Fragments of memory is part of an arts program at UCL and are connected to the history of the university and what happens at the university. I decided to work on a piece for the ‘Japanese Garden’ on the Gower Street site and looked at two different connecting points between UCL and Japan. In the 1860s five students (the Chosen five) left Japan illegally to study at UCL during the turbulent end of the Tokugawa shogunate. One of these students became the first prime minister of the Meiji restoration and the other four also played an important role during this period. The second point was the collaborative research that is done between Japan and UCL on earthquakes. The work looks at fractures in society and in the land - reflecting the fragmented aspects of my work. The soy bottle refers to my work with ceramics and Japan’s ceramic tradition.
Being made from bronze, Fragments of Memory also differs from your usual process. How was it to work in a different material and actively collaborate on the piece with other makers, in the present, rather than those from the past?
The whole process was amazing, we worked with a wonderful team at Factum Arte in Madrid. While the Covid-19 pandemic made travelling during the work process impossible and everything had to be replaced with zoom meetings, I never had any concerns working with such a professional team.
In your other works, Memory Vessels, you enclose broken pieces of ceramics in their intact replicas made of glass. Could you talk a bit about the significance of the replication process and the choice of glass as a material?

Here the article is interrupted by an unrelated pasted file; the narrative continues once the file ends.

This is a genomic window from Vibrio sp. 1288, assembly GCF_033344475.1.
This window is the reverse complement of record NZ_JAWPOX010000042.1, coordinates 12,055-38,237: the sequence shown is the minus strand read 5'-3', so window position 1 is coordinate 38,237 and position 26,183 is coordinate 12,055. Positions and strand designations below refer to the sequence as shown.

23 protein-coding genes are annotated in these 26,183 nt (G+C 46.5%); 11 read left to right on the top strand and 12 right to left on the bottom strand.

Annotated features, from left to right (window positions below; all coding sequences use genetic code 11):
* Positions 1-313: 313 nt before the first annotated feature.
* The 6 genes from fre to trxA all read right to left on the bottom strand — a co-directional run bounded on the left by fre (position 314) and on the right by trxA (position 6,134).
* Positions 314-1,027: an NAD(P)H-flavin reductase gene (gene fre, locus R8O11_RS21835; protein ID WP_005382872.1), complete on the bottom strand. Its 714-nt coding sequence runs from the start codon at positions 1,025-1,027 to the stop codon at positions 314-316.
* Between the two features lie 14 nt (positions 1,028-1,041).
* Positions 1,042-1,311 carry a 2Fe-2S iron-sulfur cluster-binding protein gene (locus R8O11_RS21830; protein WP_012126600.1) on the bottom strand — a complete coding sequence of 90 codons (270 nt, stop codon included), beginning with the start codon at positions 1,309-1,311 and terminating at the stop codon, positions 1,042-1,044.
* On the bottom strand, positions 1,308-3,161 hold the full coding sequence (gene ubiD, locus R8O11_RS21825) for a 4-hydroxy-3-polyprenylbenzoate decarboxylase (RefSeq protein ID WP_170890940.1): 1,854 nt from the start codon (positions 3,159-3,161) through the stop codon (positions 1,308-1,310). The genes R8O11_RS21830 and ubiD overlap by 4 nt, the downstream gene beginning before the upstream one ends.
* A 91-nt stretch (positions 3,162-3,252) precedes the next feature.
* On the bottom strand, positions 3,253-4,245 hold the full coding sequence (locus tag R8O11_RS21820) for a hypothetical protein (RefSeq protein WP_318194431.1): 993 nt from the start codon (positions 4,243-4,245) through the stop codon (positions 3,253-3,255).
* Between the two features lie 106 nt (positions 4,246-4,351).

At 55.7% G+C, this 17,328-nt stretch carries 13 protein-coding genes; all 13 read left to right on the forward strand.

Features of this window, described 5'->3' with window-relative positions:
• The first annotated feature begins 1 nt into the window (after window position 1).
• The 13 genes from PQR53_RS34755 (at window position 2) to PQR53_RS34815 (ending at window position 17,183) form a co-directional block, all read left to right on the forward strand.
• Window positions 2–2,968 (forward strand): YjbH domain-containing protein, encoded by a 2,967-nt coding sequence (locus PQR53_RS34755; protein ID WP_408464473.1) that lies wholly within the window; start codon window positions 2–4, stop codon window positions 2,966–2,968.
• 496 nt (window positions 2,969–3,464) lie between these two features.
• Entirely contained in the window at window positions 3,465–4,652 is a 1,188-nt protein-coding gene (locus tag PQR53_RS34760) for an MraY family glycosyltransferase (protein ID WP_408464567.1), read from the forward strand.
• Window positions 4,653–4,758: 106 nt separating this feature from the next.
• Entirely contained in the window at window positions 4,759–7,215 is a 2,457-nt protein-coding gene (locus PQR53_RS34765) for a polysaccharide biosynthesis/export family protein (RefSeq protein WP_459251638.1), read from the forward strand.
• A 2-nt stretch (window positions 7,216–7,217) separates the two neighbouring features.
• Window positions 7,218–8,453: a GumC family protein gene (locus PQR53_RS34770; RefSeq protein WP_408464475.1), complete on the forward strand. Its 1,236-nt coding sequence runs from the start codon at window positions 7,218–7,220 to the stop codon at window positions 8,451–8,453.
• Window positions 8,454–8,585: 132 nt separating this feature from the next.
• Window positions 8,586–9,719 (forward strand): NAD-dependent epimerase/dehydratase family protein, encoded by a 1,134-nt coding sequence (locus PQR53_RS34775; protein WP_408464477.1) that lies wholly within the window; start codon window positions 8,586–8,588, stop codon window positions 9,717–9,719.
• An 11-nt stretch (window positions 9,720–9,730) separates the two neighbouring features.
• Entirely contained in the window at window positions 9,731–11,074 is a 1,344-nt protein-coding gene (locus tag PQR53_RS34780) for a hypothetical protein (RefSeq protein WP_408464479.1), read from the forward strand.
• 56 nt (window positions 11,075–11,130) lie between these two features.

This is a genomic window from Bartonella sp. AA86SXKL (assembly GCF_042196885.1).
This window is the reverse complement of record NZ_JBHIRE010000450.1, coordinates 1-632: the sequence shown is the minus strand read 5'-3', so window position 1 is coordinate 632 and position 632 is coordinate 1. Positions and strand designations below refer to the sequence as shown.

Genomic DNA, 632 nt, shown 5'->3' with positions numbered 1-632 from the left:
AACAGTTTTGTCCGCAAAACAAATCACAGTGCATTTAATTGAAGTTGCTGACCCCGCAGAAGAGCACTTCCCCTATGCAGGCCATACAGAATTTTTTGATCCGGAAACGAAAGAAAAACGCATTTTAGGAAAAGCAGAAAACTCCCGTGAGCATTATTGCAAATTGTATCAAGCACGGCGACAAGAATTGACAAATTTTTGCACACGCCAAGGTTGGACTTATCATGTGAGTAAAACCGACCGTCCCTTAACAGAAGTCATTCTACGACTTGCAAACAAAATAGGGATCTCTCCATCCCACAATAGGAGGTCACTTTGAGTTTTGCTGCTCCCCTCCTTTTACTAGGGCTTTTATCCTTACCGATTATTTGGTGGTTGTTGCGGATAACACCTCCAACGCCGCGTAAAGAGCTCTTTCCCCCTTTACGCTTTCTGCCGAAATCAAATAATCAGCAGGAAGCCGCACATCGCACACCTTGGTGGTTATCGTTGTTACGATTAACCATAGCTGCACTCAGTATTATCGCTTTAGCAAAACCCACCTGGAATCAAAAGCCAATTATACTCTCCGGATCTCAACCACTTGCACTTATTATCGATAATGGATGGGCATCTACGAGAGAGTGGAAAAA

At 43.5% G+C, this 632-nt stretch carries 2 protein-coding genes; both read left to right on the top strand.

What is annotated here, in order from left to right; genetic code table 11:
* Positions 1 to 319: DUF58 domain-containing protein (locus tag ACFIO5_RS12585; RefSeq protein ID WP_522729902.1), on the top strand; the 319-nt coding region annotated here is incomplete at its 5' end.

While training to be a restorer I did an internship at the V&A, which included working on a glass Roman cinerary urn that would have contained ashes. Years later, I had the idea of making a glass funerary urn for a broken vase. When I find a great vase, broken but complete, I have an exact replica of it made in glass (like a memory of its original shape) and then arrange and fix the fragments inside.
You have been drawing from and using motifs from your Dutch heritage but also the eastern traditions and practices. How did you come to draw inspiration from there - was it just through tracing the history of ceramics or were you generally interested in non-Eurocentric approaches? I guess looking eastwards brings an opportunity to question the western, capitalist notion of worth? Is that something that interests you?
I don’t think in terms of non-Eurocentric; I have always been open to any cultures. If I like something it doesn’t matter where it comes from. Having said that, China, Korea and Japan produced such vast quantities of ceramics that if you work with ceramics it is inevitable that these ceramics become part of your vocabulary. From my viewpoint as a restore, I have always been amazed how the market demands perfection and the desire for the damage to be invisible - something thought to be perfect is worth more. This is now also a trend in parts of the East, so I suppose that western aesthetics in this field are being adopted.
What are you working on at the moment?
Currently I’m working on an exhibition at the Legion of Honour Museum in San Francisco and an installation piece for a great London Museum, which I can’t mention yet.
Author: Ania Mokrzycka
Ania Mokrzycka is a London based independent curator and artist working across moving-image, sound, text, ceramics and performance. She is the co-founder of experimental curatorial platform Irruptive Chora. Initiated in 2018, the platform has engaged artists and different audiences in collective thinking and making through participatory performance events, workshops, exhibitions, reading groups and radio shows. So far, over 90 artists, researchers, curators and academics have taken part in its diverse programmes.
Published: August 2022
Cover picture: Portrait of Bouke de Vries with sculpture in the UCL Japanese garden ©Richard Stonehouse